Australian govt has a history of sharing citizens' data covertly despite laws prohibiting it

Feb 02, 2021 | 🚀 Fathership AI

In April last year, the Australian government rejected requests from police to access data within COVIDSafe app - a contact-tracing tool similar to Singapore's TraceTogether.

In the following month, the Federal Government of Australia passed a law providing enhanced privacy safeguards for its app, expressly criminalising the use of contact-tracing data for any purpose other than contact tracing.

The Privacy Amendment (Public Health Contact Information) Bill makes it illegal for non-health officials including law enforment agencies from accessing any of COVIDsafe data for use in criminal investigations.

Such a bill has been lauded by privacy activists. Closer to home, netizens in Singapore praised the Australian government for its focus on citizens' privacy while at the same time decrying the authority given to the Singapore police to use contact-tracing data for criminal investigations.

Workers' Party Member of Parliament (MP) Gerald Giam who has campaigned for the Singapore government to rule out use of TraceTogether data in criminal investigations, asked for the relevant Ministries to follow Australia's lead.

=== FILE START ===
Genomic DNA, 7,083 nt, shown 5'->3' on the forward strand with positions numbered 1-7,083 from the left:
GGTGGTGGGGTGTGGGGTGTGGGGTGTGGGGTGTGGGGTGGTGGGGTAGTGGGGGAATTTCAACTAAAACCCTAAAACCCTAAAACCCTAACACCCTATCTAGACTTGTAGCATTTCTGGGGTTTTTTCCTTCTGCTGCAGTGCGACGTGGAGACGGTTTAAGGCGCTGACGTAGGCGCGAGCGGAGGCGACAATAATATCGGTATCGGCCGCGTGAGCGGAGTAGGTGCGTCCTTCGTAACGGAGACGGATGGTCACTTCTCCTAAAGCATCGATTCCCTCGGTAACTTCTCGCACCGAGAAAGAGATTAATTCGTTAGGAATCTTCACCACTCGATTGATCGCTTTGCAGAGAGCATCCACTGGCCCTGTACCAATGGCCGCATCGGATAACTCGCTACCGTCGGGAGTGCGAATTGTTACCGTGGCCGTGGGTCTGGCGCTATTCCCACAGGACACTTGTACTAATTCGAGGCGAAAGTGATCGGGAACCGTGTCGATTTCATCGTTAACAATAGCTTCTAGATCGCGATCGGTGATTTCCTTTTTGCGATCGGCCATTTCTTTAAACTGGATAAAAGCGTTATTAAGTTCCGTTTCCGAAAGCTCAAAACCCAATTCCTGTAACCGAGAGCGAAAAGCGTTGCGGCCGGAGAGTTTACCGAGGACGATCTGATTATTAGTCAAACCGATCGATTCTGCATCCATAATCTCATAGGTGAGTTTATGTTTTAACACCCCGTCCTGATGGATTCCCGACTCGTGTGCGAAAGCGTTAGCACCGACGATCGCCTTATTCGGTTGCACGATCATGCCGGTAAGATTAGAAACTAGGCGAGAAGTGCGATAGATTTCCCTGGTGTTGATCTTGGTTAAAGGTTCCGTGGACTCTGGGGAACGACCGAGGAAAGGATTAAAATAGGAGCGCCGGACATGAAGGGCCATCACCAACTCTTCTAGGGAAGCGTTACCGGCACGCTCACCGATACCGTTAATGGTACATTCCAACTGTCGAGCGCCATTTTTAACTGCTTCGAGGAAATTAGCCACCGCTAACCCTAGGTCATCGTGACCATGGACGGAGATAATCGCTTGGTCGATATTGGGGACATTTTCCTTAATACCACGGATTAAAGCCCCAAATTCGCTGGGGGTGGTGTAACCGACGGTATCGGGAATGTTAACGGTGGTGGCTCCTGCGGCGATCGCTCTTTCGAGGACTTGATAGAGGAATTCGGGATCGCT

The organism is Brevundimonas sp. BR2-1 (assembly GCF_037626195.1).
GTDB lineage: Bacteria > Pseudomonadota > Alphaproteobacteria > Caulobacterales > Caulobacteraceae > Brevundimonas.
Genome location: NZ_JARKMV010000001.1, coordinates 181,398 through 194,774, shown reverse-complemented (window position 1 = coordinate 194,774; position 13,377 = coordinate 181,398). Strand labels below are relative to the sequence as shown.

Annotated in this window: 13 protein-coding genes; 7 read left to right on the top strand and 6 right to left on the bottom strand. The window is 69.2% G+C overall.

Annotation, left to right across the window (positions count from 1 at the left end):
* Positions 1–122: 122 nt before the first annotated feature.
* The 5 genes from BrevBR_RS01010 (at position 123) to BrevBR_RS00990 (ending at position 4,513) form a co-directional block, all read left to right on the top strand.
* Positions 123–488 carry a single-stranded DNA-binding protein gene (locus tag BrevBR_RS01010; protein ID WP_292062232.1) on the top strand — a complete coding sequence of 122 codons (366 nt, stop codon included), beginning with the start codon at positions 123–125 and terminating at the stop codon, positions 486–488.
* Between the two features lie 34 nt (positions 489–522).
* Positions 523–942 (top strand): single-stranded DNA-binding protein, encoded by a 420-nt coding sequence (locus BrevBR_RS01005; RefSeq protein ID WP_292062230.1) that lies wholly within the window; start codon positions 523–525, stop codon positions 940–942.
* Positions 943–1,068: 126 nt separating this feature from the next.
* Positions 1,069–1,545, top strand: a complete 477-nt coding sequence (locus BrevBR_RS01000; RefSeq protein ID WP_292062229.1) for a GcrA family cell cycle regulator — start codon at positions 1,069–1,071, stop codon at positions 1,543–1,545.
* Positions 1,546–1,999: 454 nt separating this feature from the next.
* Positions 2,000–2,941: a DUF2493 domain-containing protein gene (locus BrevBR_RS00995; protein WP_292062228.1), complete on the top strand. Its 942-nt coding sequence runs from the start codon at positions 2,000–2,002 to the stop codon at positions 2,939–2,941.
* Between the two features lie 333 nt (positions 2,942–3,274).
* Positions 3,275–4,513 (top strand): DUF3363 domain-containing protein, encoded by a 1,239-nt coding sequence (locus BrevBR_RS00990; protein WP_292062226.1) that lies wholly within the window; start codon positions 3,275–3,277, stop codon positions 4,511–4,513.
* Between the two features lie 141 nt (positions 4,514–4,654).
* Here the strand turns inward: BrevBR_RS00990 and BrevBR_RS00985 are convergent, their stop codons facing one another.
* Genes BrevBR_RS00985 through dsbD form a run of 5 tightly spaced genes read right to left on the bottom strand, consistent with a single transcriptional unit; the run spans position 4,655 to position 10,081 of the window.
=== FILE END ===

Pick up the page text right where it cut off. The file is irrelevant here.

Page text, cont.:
Australian's government harrowing track record of citizens' surveillance

Despite assurances, many Australians are concerned the government isn’t providing the full story about the app, and that the potential benefits of downloading the app fail to outweigh the risks and intrusions associated with providing the state with such unprecedented access to personal information.

The distrust stems, at least in part, from the Federal Government’s appalling track record of adhering to its promises when it comes to using technology for stated purposes and of protecting the data that is accessed.

An example of failing to adhere to promises is the meta data retention laws enacted in 2015, which the Government assured would be used to ‘catch terrorists and organised criminals’ but have in fact been used for such ‘unintended’ purposes a s hunting down whistleblowers who have exposed corruption in state departments, targeting doctors and journalists who have been critical of the Government and its policies, detecting those suspected of evading tax, catching rubbish dumpers and even monitoring police cadets to determine whether they were sleeping with one another.

In just a year, over 60 governmental agencies accessed the scheme for purposes very different from ‘catching terrorists and organised criminals’, and the Australian Federal Police recently admitted accessing the metadata of Australians more than 20,000 times over a 12 month period.

As to failing to protect data, the Government assured the populace that the data stored through its My Health Record scheme (similar to Singapore's Health Hub) would be safe and secure, but as widely reported in the media it has been anything but – with dozens of data breaches being recorded within its first few months of operation alone.

Australia may have passed a law giving better privacy safeguards to protect its citizen's contact tracing data but given the Australian government's track record in citizens' surveillance, observers questioned if the new law is merely a smokescreen for increased covert surveillance.

Additional reporting by Sydney Criminal Lawyers

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